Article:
Wear Out There: An introduction to fashion in WR

Christina Proctor

Hello Waterloo Region. Let me take this opportunity to introduce myself. My name is Christina Proctor and I’m our community’s fashion blogger at www.WearOutThere.com. Born in Kitchener and raised in the picturesque town of Elmira, I’ve spent my years exploring our great cities and outlying areas. There is something truly unique about our community. It has only been through my experiences travelling abroad, that I’ve come to realize there is no greater place to live and work than Waterloo Region.

There is a distinct energy that surrounds us where innovation, development, and entrepreneurship are driving forces, inspiring us to be or become the best versions of ourselves. We are citizens looking to make a difference, follow our passions, and live life on our terms.

It should come as no surprise that this positive and spirited culture extends into our shopping environments, as our friends and neighbours are setting up shop and bringing top fashions to the streets of Waterloo Region. Let this column be your guide, as we meet our small business owners, uncover top shopping spots, and discuss topics related to beauty, style, and overall good feelings towards the self. Aren’t we lucky the best shops are just down the street?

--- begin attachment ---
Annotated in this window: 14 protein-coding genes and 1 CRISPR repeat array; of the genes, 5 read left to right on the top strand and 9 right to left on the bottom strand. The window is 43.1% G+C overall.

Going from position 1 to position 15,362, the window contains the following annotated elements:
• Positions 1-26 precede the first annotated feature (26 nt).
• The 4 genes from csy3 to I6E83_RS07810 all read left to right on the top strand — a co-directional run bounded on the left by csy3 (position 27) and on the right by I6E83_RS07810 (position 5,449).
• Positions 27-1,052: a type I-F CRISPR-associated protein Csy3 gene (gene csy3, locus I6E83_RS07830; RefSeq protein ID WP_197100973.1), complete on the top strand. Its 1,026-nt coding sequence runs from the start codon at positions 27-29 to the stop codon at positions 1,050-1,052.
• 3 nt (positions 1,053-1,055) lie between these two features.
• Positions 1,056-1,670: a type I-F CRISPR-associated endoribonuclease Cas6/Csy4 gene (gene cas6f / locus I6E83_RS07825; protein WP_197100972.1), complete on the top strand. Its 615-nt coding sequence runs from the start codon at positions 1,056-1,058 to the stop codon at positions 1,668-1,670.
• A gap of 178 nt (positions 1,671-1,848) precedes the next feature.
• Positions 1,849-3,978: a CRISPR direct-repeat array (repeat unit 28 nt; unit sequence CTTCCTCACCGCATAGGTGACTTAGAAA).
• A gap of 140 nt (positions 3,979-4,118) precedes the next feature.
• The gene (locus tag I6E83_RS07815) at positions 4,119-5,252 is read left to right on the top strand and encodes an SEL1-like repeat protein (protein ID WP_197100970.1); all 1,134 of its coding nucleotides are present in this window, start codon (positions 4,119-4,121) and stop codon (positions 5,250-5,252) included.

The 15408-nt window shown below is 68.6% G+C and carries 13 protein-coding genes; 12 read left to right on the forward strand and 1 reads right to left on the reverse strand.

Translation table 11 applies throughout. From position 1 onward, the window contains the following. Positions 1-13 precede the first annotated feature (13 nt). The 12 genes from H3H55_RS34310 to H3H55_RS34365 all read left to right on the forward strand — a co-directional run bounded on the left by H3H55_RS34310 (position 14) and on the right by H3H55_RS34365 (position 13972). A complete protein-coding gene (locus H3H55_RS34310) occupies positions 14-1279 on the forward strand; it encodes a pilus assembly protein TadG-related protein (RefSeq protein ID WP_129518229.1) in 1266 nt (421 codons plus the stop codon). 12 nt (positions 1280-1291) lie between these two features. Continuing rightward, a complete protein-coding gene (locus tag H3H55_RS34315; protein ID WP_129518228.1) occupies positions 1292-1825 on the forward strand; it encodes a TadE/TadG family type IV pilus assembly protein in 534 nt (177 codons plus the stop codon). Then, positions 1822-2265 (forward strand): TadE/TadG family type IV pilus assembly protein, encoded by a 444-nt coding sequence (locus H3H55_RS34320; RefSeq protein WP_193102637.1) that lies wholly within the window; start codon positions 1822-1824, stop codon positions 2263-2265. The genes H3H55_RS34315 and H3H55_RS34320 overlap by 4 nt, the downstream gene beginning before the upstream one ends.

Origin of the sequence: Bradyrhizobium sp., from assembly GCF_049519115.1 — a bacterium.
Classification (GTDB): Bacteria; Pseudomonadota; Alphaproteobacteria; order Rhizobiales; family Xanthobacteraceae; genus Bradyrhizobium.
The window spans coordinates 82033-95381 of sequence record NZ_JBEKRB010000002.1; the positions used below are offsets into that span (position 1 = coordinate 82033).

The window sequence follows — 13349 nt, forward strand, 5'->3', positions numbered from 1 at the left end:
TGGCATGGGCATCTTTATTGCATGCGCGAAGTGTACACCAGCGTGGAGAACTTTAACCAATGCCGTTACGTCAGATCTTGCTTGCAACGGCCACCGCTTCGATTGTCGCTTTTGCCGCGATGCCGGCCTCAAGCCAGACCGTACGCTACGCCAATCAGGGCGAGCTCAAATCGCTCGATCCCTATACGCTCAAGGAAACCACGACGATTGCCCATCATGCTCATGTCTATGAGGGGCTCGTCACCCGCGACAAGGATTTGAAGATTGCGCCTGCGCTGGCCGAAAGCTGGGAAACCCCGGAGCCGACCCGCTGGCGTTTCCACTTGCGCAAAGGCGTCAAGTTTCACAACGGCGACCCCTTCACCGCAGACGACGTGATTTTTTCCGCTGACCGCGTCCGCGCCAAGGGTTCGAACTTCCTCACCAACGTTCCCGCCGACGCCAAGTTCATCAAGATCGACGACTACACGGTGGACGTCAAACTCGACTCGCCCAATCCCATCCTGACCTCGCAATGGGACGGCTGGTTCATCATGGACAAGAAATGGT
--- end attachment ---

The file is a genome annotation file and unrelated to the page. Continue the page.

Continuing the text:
There are numerous benefits to shopping in your community. When you buy locally, rather than at a multinational or chain store, twice the money remains in the community.

David Boyle, a researcher at the New Economics Foundation, has shown that local purchases are twice as efficient in keeping local economies alive. By choosing to shop local, business owners are able to hire more talent, pay higher wages, make purchases at your workplace, and invest more in local charities. Who knew your purchasing decisions had such impact?

In an area as dynamic as Waterloo Region, where we have such quality in our small businesses and fashion retailers, it’s an easy choice to pay a visit to their locations. Yes, there is an economic impact, which will ripple throughout our community, but you can also expect better service.

“Independent store owners genuinely care about you and they care about their business,” says Mary Reger, owner of Alexandria’s Shoes For Women in St. Jacob’s, when I went for a visit. Let’s not forget how enjoyable it is to spend a day perusing small boutiques, looking for truly unique pieces.

Economic impact, superior service, and fabulous items? Yes, I will be making my purchases count this year. It truly is the strength of local and regional economies that is integral to the wellbeing of citizens, communities and society as a whole.

Have a question or suggestion for Christina’s column? Email us at communityeditor@thecord.ca